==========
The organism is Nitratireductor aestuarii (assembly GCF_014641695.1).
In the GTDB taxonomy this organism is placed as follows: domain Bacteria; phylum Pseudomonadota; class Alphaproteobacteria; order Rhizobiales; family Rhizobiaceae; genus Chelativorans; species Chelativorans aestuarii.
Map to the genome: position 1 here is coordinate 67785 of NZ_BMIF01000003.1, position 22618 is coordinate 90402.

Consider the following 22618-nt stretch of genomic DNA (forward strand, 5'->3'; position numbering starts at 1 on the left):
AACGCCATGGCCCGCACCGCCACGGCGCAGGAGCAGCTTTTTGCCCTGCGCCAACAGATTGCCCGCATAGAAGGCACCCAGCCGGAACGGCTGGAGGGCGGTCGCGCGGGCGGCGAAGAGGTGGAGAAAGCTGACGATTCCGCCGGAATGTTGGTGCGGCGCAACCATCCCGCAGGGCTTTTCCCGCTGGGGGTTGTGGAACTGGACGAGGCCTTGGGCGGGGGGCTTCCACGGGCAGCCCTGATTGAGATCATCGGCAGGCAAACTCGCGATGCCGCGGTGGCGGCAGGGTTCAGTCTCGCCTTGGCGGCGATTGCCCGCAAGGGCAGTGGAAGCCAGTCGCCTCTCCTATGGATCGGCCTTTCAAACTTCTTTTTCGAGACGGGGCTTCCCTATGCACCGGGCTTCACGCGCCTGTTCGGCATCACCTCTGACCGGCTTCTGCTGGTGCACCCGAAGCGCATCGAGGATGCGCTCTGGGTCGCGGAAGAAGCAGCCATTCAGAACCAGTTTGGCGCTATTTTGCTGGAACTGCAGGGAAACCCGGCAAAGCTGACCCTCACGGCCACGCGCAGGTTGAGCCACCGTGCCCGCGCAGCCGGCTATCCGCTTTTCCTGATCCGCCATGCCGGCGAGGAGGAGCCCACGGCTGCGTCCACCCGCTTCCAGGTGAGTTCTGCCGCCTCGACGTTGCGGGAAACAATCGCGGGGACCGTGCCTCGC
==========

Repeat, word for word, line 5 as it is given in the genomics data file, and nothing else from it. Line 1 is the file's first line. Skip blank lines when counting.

AACGCCATGGCCCGCACCGCCACGGCGCAGGAGCAGCTTTTTGCCCTGCGCCAACAGATTGCCCGCATAGAAGGCACCCAGCCGGAACGGCTGGAGGGCGGTCGCGCGGGCGGCGAAGAGGTGGAGAAAGCTGACGATTCCGCCGGAATGTTGGTGCGGCGCAACCATCCCGCAGGGCTTTTCCCGCTGGGGGTTGTGGAACTGGACGAGGCCTTGGGCGGGGGGCTTCCACGGGCAGCCCTGATTGAGATCATCGGCAGGCAAACTCGCGATGCCGCGGTGGCGGCAGGGTTCAGTCTCGCCTTGGCGGCGATTGCCCGCAAGGGCAGTGGAAGCCAGTCGCCTCTCCTATGGATCGGCCTTTCAAACTTCTTTTTCGAGACGGGGCTTCCCTATGCACCGGGCTTCACGCGCCTGTTCGGCATCACCTCTGACCGGCTTCTGCTGGTGCACCCGAAGCGCATCGAGGATGCGCTCTGGGTCGCGGAAGAAGCAGCCATTCAGAACCAGTTTGGCGCTATTTTGCTGGAACTGCAGGGAAACCCGGCAAAGCTGACCCTCACGGCCACGCGCAGGTTGAGCCACCGTGCCCGCGCAGCCGGCTATCCGCTTTTCCTGATCCGCCATGCCGGCGAGGAGGAGCCCACGGCTGCGTCCACCCGCTTCCAGGTGAGTTCTGCCGCCTCGACGTTGCGGGAAACAATCGCGGGGACCGTGCCTCGC